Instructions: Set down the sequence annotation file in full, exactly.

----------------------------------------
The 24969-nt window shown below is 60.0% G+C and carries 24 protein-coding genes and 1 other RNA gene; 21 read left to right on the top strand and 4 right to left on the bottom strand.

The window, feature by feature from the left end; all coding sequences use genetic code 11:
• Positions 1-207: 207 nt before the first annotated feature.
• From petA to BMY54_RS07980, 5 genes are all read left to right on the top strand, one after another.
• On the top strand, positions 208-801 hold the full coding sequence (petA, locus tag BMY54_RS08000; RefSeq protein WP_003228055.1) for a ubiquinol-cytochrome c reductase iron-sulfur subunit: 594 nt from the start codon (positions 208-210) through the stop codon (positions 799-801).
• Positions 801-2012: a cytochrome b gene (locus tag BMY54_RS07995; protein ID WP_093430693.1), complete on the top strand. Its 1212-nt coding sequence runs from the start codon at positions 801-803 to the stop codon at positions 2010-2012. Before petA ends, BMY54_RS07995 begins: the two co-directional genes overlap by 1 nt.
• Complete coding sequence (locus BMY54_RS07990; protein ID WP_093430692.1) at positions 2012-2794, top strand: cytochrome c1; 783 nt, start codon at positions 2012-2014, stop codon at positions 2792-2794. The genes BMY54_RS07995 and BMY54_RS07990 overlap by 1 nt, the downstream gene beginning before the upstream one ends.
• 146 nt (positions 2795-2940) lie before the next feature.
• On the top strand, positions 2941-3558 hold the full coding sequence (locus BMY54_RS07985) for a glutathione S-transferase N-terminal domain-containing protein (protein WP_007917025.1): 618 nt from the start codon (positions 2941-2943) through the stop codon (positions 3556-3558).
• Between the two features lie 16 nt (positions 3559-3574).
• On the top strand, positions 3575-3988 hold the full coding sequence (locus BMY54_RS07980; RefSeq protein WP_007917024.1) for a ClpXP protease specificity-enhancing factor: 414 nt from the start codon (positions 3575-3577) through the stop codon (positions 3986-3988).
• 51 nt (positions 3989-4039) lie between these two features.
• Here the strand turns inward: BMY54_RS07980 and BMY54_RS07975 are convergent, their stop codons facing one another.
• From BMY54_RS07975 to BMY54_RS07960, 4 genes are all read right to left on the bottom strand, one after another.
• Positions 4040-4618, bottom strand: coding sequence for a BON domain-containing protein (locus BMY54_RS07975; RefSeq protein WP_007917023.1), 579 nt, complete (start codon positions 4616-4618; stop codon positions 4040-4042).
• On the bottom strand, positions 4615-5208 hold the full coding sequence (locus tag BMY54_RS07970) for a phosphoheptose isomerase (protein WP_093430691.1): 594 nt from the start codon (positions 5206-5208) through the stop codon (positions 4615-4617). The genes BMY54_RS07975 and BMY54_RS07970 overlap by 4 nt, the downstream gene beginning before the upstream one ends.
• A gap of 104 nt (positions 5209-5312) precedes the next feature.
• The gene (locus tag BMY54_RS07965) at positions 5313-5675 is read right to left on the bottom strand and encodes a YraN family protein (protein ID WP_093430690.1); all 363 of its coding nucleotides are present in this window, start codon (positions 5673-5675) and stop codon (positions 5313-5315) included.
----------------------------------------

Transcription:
The 24969-nt window shown below is 60.0% G+C and carries 24 protein-coding genes and 1 other RNA gene; 21 read left to right on the top strand and 4 right to left on the bottom strand.

The window, feature by feature from the left end; all coding sequences use genetic code 11:
• Positions 1-207: 207 nt before the first annotated feature.
• From petA to BMY54_RS07980, 5 genes are all read left to right on the top strand, one after another.
• On the top strand, positions 208-801 hold the full coding sequence (petA, locus tag BMY54_RS08000; RefSeq protein WP_003228055.1) for a ubiquinol-cytochrome c reductase iron-sulfur subunit: 594 nt from the start codon (positions 208-210) through the stop codon (positions 799-801).
• Positions 801-2012: a cytochrome b gene (locus tag BMY54_RS07995; protein ID WP_093430693.1), complete on the top strand. Its 1212-nt coding sequence runs from the start codon at positions 801-803 to the stop codon at positions 2010-2012. Before petA ends, BMY54_RS07995 begins: the two co-directional genes overlap by 1 nt.
• Complete coding sequence (locus BMY54_RS07990; protein ID WP_093430692.1) at positions 2012-2794, top strand: cytochrome c1; 783 nt, start codon at positions 2012-2014, stop codon at positions 2792-2794. The genes BMY54_RS07995 and BMY54_RS07990 overlap by 1 nt, the downstream gene beginning before the upstream one ends.
• 146 nt (positions 2795-2940) lie before the next feature.
• On the top strand, positions 2941-3558 hold the full coding sequence (locus BMY54_RS07985) for a glutathione S-transferase N-terminal domain-containing protein (protein WP_007917025.1): 618 nt from the start codon (positions 2941-2943) through the stop codon (positions 3556-3558).
• Between the two features lie 16 nt (positions 3559-3574).
• On the top strand, positions 3575-3988 hold the full coding sequence (locus BMY54_RS07980; RefSeq protein WP_007917024.1) for a ClpXP protease specificity-enhancing factor: 414 nt from the start codon (positions 3575-3577) through the stop codon (positions 3986-3988).
• 51 nt (positions 3989-4039) lie between these two features.
• Here the strand turns inward: BMY54_RS07980 and BMY54_RS07975 are convergent, their stop codons facing one another.
• From BMY54_RS07975 to BMY54_RS07960, 4 genes are all read right to left on the bottom strand, one after another.
• Positions 4040-4618, bottom strand: coding sequence for a BON domain-containing protein (locus BMY54_RS07975; RefSeq protein WP_007917023.1), 579 nt, complete (start codon positions 4616-4618; stop codon positions 4040-4042).
• On the bottom strand, positions 4615-5208 hold the full coding sequence (locus tag BMY54_RS07970) for a phosphoheptose isomerase (protein WP_093430691.1): 594 nt from the start codon (positions 5206-5208) through the stop codon (positions 4615-4617). The genes BMY54_RS07975 and BMY54_RS07970 overlap by 4 nt, the downstream gene beginning before the upstream one ends.
• A gap of 104 nt (positions 5209-5312) precedes the next feature.
• The gene (locus tag BMY54_RS07965) at positions 5313-5675 is read right to left on the bottom strand and encodes a YraN family protein (protein ID WP_093430690.1); all 363 of its coding nucleotides are present in this window, start codon (positions 5673-5675) and stop codon (positions 5313-5315) included.